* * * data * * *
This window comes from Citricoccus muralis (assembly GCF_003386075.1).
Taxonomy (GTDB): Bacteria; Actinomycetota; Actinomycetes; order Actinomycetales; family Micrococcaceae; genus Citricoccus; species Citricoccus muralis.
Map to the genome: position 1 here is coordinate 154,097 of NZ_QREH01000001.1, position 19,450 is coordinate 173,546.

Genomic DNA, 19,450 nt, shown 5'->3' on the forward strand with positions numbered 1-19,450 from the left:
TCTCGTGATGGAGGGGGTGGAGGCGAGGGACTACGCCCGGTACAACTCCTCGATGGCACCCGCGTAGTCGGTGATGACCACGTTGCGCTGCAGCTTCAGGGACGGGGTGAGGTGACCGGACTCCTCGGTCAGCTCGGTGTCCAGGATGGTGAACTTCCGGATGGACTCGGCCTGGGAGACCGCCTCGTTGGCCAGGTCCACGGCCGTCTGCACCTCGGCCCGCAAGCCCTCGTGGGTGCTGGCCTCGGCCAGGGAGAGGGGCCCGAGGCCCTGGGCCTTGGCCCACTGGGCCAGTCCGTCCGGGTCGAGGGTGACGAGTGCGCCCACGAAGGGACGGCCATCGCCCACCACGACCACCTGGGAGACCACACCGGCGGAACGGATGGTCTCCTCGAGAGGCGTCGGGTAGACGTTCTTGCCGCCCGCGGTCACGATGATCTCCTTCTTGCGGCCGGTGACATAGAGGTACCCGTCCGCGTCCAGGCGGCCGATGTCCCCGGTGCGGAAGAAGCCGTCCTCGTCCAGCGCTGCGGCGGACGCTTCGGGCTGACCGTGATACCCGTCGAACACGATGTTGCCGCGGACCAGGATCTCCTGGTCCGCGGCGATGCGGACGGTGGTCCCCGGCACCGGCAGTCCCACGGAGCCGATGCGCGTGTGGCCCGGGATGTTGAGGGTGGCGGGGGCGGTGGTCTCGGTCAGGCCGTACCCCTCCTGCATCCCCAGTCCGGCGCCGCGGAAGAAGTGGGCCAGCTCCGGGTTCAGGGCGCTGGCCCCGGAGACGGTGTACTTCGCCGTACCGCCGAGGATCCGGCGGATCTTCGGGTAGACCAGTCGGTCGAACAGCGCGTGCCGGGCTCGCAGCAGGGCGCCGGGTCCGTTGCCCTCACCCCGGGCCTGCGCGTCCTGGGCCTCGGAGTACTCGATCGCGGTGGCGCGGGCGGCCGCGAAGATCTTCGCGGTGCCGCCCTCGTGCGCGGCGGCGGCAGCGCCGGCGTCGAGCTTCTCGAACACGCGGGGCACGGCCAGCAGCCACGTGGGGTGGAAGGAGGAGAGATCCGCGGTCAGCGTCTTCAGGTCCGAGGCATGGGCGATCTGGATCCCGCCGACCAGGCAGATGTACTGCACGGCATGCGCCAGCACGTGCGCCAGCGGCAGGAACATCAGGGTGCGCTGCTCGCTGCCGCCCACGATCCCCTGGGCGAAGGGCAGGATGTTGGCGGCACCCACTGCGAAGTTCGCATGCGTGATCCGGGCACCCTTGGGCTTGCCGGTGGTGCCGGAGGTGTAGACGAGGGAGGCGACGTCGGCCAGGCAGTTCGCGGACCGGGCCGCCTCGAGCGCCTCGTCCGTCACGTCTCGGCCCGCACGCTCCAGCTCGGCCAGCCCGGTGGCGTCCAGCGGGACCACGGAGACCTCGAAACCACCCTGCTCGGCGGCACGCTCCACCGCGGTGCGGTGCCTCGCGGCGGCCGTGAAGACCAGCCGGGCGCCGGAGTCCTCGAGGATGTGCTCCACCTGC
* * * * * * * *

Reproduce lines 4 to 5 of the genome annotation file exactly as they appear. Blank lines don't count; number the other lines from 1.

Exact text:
Genomic DNA, 19,450 nt, shown 5'->3' on the forward strand with positions numbered 1-19,450 from the left:
TCTCGTGATGGAGGGGGTGGAGGCGAGGGACTACGCCCGGTACAACTCCTCGATGGCACCCGCGTAGTCGGTGATGACCACGTTGCGCTGCAGCTTCAGGGACGGGGTGAGGTGACCGGACTCCTCGGTCAGCTCGGTGTCCAGGATGGTGAACTTCCGGATGGACTCGGCCTGGGAGACCGCCTCGTTGGCCAGGTCCACGGCCGTCTGCACCTCGGCCCGCAAGCCCTCGTGGGTGCTGGCCTCGGCCAGGGAGAGGGGCCCGAGGCCCTGGGCCTTGGCCCACTGGGCCAGTCCGTCCGGGTCGAGGGTGACGAGTGCGCCCACGAAGGGACGGCCATCGCCCACCACGACCACCTGGGAGACCACACCGGCGGAACGGATGGTCTCCTCGAGAGGCGTCGGGTAGACGTTCTTGCCGCCCGCGGTCACGATGATCTCCTTCTTGCGGCCGGTGACATAGAGGTACCCGTCCGCGTCCAGGCGGCCGATGTCCCCGGTGCGGAAGAAGCCGTCCTCGTCCAGCGCTGCGGCGGACGCTTCGGGCTGACCGTGATACCCGTCGAACACGATGTTGCCGCGGACCAGGATCTCCTGGTCCGCGGCGATGCGGACGGTGGTCCCCGGCACCGGCAGTCCCACGGAGCCGATGCGCGTGTGGCCCGGGATGTTGAGGGTGGCGGGGGCGGTGGTCTCGGTCAGGCCGTACCCCTCCTGCATCCCCAGTCCGGCGCCGCGGAAGAAGTGGGCCAGCTCCGGGTTCAGGGCGCTGGCCCCGGAGACGGTGTACTTCGCCGTACCGCCGAGGATCCGGCGGATCTTCGGGTAGACCAGTCGGTCGAACAGCGCGTGCCGGGCTCGCAGCAGGGCGCCGGGTCCGTTGCCCTCACCCCGGGCCTGCGCGTCCTGGGCCTCGGAGTACTCGATCGCGGTGGCGCGGGCGGCCGCGAAGATCTTCGCGGTGCCGCCCTCGTGCGCGGCGGCGGCAGCGCCGGCGTCGAGCTTCTCGAACACGCGGGGCACGGCCAGCAGCCACGTGGGGTGGAAGGAGGAGAGATCCGCGGTCAGCGTCTTCAGGTCCGAGGCATGGGCGATCTGGATCCCGCCGACCAGGCAGATGTACTGCACGGCATGCGCCAGCACGTGCGCCAGCGGCAGGAACATCAGGGTGCGCTGCTCGCTGCCGCCCACGATCCCCTGGGCGAAGGGCAGGATGTTGGCGGCACCCACTGCGAAGTTCGCATGCGTGATCCGGGCACCCTTGGGCTTGCCGGTGGTGCCGGAGGTGTAGACGAGGGAGGCGACGTCGGCCAGGCAGTTCGCGGACCGGGCCGCCTCGAGCGCCTCGTCCGTCACGTCTCGGCCCGCACGCTCCAGCTCGGCCAGCCCGGTGGCGTCCAGCGGGACCACGGAGACCTCGAAACCACCCTGCTCGGCGGCACGCTCCACCGCGGTGCGGTGCCTCGCGGCGGCCGTGAAGACCAGCCGGGCGCCGGAGTCCTCGAGGATGTGCTCCACCTGC